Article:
It isn't for lack of demand for services. Last year residents of Hawaiian Gardens brought home 98 newborn babies.12 While small in size (the city's population is a little under 15,000 13), Hawaiian Gardens is a young, largely immigrant community - recent census data indicates the average age of its resident is 26. More than half of the households have children under the age of 18. And as of 2000, a little more than 10 percent of the population was under the age of 5. The women of Hawaiian Gardens are having babies - they are just not having them delivered at the hospital in their own neighborhood.

Tri-City's failure to fully address the health care needs of the poor may be a factor. Again, nearly one out of every four resident of Hawaiian Gardens lives below the poverty line and many are immigrants who do not qualify for state programs such as MediCal (although MediCal is available to cover prenatal care and deliveries for undocumented immigrants, making the hospital's failure to provide these services all the more shocking).

Stomach stapling accounts for a large part of Tri-City Hospital's tiny patient census.

When it turned non-profit the hospital made a commitment to provide free or reduced cost care to the indigent 14- and yet in recent years Tri-City has provided zero dollars in charity care.15 State health care data shows the other four non-profit hospitals of comparable size in LA County provided a combined total of two million dollars in charity care in 2001 (the most recent year that statistics are publicly available).16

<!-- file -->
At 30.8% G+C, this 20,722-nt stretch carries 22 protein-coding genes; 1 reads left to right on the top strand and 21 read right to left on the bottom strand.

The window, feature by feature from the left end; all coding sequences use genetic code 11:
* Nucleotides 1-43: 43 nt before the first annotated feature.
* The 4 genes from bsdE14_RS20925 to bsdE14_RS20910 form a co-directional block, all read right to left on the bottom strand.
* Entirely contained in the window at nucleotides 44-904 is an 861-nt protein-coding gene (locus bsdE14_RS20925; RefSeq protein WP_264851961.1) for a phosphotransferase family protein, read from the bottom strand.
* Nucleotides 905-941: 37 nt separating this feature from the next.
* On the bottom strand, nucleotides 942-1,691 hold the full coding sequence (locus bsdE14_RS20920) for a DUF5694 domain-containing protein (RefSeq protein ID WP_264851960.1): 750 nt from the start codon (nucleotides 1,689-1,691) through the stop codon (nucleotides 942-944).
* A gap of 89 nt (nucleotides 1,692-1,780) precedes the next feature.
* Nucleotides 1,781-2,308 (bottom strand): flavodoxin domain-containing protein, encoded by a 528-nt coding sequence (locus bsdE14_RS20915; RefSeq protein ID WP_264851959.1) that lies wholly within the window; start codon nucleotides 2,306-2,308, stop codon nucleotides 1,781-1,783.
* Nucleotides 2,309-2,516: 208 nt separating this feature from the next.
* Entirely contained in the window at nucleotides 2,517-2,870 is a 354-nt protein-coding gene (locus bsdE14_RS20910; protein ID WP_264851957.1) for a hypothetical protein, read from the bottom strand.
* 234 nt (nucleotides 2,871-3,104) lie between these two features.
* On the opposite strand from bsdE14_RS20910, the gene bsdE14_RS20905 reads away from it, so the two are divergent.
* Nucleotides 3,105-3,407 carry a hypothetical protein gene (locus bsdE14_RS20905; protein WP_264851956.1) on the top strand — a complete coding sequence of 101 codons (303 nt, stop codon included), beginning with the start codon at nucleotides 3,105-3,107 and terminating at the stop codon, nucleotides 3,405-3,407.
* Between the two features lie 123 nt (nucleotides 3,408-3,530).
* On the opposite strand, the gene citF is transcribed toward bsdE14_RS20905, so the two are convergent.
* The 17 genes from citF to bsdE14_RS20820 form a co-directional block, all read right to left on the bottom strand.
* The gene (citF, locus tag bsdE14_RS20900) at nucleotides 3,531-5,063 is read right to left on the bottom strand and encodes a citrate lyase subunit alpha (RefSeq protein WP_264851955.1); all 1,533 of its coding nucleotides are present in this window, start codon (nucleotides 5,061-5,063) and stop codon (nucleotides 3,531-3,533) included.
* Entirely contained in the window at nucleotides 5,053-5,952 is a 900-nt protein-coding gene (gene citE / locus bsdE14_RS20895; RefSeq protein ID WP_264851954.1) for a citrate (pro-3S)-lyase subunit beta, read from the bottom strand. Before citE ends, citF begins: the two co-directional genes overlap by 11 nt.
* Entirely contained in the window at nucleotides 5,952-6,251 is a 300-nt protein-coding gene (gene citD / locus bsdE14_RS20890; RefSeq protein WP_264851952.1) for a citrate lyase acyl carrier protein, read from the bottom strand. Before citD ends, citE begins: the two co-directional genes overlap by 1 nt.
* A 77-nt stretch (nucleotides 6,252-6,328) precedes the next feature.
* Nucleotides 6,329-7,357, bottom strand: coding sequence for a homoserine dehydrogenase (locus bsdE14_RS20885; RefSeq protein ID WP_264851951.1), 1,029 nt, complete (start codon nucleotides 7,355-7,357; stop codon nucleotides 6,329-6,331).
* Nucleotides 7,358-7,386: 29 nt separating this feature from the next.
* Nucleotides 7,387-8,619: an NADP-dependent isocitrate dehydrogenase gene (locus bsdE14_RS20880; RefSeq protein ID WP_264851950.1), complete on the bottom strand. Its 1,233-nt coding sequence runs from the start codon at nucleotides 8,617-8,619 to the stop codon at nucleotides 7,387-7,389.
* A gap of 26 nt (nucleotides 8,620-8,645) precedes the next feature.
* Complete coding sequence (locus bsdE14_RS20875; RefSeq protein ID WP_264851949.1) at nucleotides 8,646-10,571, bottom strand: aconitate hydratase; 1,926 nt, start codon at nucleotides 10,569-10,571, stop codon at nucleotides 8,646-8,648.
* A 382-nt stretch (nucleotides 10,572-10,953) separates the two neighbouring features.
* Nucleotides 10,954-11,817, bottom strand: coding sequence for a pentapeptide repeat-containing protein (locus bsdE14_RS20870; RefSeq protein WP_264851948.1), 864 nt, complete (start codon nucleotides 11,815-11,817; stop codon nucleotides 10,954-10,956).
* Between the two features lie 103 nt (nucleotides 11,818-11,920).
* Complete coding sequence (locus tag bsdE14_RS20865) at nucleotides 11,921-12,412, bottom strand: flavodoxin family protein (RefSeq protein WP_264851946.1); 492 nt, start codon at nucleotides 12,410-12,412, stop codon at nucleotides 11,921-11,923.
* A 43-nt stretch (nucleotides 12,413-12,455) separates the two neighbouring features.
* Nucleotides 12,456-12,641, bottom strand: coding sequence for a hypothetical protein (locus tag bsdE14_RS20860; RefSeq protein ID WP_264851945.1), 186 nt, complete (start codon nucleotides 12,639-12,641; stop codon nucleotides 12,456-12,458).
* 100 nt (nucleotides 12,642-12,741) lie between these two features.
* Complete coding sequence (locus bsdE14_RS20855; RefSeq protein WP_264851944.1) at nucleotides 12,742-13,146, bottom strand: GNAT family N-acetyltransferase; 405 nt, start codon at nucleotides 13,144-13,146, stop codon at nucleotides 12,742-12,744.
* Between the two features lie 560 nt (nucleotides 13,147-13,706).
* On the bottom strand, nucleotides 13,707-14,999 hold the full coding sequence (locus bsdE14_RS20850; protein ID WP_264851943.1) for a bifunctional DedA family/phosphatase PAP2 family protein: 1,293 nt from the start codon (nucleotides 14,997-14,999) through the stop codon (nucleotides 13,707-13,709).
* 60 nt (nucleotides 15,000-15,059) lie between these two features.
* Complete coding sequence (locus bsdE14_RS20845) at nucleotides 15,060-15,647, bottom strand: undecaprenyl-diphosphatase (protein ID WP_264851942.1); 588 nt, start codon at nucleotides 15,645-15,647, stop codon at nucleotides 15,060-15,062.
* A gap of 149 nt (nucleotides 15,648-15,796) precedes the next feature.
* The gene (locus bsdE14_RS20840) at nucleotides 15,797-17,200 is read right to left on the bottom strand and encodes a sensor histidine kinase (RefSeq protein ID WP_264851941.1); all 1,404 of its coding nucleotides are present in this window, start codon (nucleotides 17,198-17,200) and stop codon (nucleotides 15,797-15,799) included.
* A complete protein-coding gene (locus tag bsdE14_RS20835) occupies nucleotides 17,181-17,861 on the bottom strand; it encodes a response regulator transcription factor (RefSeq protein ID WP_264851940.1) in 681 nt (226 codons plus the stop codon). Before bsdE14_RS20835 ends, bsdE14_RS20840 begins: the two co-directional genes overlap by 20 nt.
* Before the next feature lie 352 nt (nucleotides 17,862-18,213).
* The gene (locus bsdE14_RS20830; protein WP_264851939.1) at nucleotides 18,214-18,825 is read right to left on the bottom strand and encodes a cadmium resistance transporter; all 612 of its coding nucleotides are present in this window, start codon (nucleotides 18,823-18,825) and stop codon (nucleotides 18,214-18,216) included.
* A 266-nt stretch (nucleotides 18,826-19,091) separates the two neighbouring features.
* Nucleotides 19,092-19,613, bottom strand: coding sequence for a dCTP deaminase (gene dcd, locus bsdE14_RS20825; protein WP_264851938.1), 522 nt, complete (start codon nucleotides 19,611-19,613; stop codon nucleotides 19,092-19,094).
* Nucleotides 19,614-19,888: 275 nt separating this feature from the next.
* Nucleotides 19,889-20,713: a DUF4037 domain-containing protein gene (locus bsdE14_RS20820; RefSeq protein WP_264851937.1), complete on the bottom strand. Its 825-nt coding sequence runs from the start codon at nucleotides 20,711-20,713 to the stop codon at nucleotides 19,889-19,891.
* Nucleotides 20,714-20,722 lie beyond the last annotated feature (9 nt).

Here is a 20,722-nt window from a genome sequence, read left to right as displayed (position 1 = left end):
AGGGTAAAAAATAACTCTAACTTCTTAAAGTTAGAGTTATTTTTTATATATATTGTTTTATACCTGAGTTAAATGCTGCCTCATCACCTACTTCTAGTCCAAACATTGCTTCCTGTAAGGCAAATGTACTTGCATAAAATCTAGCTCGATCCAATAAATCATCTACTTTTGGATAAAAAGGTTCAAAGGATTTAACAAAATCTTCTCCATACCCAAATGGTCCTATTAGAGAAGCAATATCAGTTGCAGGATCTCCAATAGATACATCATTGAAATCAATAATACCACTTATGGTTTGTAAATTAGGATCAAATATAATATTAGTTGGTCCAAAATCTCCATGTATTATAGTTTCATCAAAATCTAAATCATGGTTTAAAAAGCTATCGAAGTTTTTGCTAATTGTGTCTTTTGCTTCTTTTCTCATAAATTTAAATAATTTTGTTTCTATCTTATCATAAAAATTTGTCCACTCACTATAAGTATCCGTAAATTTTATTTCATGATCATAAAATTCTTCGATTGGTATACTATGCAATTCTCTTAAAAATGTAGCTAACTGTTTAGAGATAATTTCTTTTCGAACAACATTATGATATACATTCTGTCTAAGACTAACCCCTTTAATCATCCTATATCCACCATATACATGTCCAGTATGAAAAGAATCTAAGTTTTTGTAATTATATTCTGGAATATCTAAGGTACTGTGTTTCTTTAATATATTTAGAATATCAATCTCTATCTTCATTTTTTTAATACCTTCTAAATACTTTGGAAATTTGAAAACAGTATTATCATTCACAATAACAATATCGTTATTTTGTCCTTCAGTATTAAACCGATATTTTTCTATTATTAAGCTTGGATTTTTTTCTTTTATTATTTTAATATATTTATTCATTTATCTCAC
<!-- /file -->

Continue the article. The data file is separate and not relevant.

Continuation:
Tri-City's failure to pull its own weight when it comes to helping out poor patients has little to do with its bottom line - in 2001 the hospital's gross patient revenue exceeded $72 million and its net income was slightly more than two million dollars - despite the fact that its occupancy rate in 2001 was an abysmally low 19.6 percent.17 The average occupancy rate for other hospitals of comparable size in the state of California that year was 52.16 percent.18

How does the hospital manage to stay afloat with such low patient volume? The answer may be as close as the sign in front of Tri-City's main entrance announcing it is also the home of "The Center for the Surgical Treatment of Obesity."

Tri-City, it seems, has gotten into the lucrative business of stomach stapling.

The Center, run by the somewhat famous Dr. Mathias Fobi provides surgical stomach shrinking services to patients clinically termed morbidly obese, that is, those who are 75 to 100 pounds or more overweight. (In what is perhaps an unfortunate display of poor taste, his website's motto is "lighten up." 19) According to a CBS News Report profiling his practice, Fobi performs surgery on up to 600 patients a year.20

While Fobi charges for the surgeries he performs, the hospital also bills patients for the use of its operating and recovery rooms and other medical services it provides. In 2002 patients who underwent the surgical procedure at Tri-City, on average, racked up $50,000 in hospital charges.21

State health care data shows that at least 439 Tri-City patients underwent the stomach stapling procedure last year, that is, more than one out of every four patients that received some sort of surgical treatment at the hospital had their stomach stapled.22 Total charges for those patients was $21,936,400 - representing close to a third of the hospital's gross charges for the year.

Tri-City's 2001 income tax forms (the most recent that are publicly available) indicate that by far its highest paid independent contractor that year was FOCA Management Company, a private company registered to Dr. Mathias Fobi.23 Tri-City paid Fobi's firm $2,293,044 - more than its next four highest paid contractors combined.24